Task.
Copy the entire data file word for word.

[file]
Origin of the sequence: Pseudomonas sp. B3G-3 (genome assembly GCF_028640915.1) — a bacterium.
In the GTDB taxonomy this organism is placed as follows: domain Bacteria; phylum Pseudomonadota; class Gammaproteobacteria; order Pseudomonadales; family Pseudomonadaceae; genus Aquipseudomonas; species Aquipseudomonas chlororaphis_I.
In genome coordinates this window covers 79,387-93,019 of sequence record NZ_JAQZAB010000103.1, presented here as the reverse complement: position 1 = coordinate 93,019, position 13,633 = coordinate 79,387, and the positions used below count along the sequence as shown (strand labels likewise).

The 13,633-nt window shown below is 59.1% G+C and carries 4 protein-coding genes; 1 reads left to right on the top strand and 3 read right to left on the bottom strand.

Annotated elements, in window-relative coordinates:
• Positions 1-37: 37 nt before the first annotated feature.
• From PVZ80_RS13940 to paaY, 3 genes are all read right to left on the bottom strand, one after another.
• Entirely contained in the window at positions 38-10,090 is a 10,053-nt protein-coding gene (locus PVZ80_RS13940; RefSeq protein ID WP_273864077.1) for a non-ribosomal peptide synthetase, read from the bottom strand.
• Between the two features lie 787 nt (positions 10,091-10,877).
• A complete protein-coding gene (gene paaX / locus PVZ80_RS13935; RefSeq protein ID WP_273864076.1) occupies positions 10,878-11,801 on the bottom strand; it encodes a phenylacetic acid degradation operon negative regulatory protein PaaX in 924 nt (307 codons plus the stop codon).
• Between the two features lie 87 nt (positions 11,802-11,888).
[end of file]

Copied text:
Origin of the sequence: Pseudomonas sp. B3G-3 (genome assembly GCF_028640915.1) — a bacterium.
In the GTDB taxonomy this organism is placed as follows: domain Bacteria; phylum Pseudomonadota; class Gammaproteobacteria; order Pseudomonadales; family Pseudomonadaceae; genus Aquipseudomonas; species Aquipseudomonas chlororaphis_I.
In genome coordinates this window covers 79,387-93,019 of sequence record NZ_JAQZAB010000103.1, presented here as the reverse complement: position 1 = coordinate 93,019, position 13,633 = coordinate 79,387, and the positions used below count along the sequence as shown (strand labels likewise).

The 13,633-nt window shown below is 59.1% G+C and carries 4 protein-coding genes; 1 reads left to right on the top strand and 3 read right to left on the bottom strand.

Annotated elements, in window-relative coordinates:
• Positions 1-37: 37 nt before the first annotated feature.
• From PVZ80_RS13940 to paaY, 3 genes are all read right to left on the bottom strand, one after another.
• Entirely contained in the window at positions 38-10,090 is a 10,053-nt protein-coding gene (locus PVZ80_RS13940; RefSeq protein ID WP_273864077.1) for a non-ribosomal peptide synthetase, read from the bottom strand.
• Between the two features lie 787 nt (positions 10,091-10,877).
• A complete protein-coding gene (gene paaX / locus PVZ80_RS13935; RefSeq protein ID WP_273864076.1) occupies positions 10,878-11,801 on the bottom strand; it encodes a phenylacetic acid degradation operon negative regulatory protein PaaX in 924 nt (307 codons plus the stop codon).
• Between the two features lie 87 nt (positions 11,802-11,888).